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The number and value of building consents for houses in Central Otago have soared over the past two years.
The total number of building consents processed by the Central Otago District Council had grown significantly since the July 1, 2014 to June 30, 2015 year, when 770 consents worth $84.9million were issued, council planning and environment manager Louise van der Voort said.
For the 2015-16 year 843 building consents worth $117million were issued, and from July 1, 2016 to March 29 this year 738 building consents worth $141.9million have been issued.
Ms van der Voort said one of the main contributors to the increase was building consents for dwellings.
In 2014-15 building consents for 149 dwellings worth $51.6million were issued. This went up to 222 consents worth $78.5million in 2015-16. So far this year, from July 1 2016 to March 29 2017, 282 dwelling consents worth $101.4million have been issued.
The increased number of consents had impacted on council staff workloads and more staff had been employed in both the building and planning departments, Ms van der Voort said.
Another building control officer had been employed, taking the number of building control officers at the council to eight, and an additional planning officer had been employed.
There were now four in the planning team, a planning team leader, two planning officers and a consents officer.
Ms van der Voort said the building and planning departments were ''really busy'', but staff were managing to process most consents within statutory timeframes. 100% of building consents for 2014-15 were processed within statutory timeframes, 99.64% of building consents for 2015-16, and 99.32% of building consents for the 2016-17 year so far.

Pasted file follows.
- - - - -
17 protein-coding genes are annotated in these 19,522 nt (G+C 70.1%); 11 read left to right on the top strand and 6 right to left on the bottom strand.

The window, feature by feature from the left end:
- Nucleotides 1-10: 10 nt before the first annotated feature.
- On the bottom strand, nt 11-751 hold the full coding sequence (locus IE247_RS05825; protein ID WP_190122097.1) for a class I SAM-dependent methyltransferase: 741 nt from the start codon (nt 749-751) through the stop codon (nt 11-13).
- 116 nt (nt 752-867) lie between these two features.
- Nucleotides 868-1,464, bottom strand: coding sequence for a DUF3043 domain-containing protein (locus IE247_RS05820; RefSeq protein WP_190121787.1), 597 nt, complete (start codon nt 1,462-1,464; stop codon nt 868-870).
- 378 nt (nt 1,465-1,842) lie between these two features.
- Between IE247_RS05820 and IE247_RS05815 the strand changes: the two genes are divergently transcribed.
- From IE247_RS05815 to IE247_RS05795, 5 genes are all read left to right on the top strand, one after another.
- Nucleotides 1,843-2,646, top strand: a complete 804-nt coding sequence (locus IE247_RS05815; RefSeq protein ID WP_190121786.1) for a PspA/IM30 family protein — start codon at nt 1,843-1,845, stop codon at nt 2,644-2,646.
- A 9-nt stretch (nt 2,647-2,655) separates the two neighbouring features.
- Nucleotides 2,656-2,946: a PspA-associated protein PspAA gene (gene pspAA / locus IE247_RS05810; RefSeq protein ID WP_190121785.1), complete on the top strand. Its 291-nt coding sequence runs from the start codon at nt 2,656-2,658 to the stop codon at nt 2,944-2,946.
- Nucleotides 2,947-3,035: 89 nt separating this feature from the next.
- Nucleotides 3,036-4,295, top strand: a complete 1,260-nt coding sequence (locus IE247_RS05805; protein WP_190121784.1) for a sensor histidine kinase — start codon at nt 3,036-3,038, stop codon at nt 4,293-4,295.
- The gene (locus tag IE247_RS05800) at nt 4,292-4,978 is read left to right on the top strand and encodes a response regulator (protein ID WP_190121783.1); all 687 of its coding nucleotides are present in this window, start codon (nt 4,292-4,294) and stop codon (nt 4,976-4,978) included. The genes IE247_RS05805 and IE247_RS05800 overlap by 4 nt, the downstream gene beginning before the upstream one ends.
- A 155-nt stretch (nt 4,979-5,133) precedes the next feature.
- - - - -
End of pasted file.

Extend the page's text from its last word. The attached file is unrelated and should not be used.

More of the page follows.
For resource consents, 95.32% were processed within statutory timeframes in 2014-15, 99.07% in 2015-16 and 97.83% for the 2016-17 year so far.
Council planning and environment committee chairman and hearings panel member Neil Gillespie said the building consents were ''telling us what we already know''.
''Those in the building industry are going flat out, they've increased the numbers of staff they've taken on and it's as busy in the construction sector as it's ever been. It's all go; you've only got to go for a drive and see the new houses going up, staff being taken on and businesses expanding.''
He said it was a testament to council planning and building staff that they were keeping up with consents.
''Hats off to them.''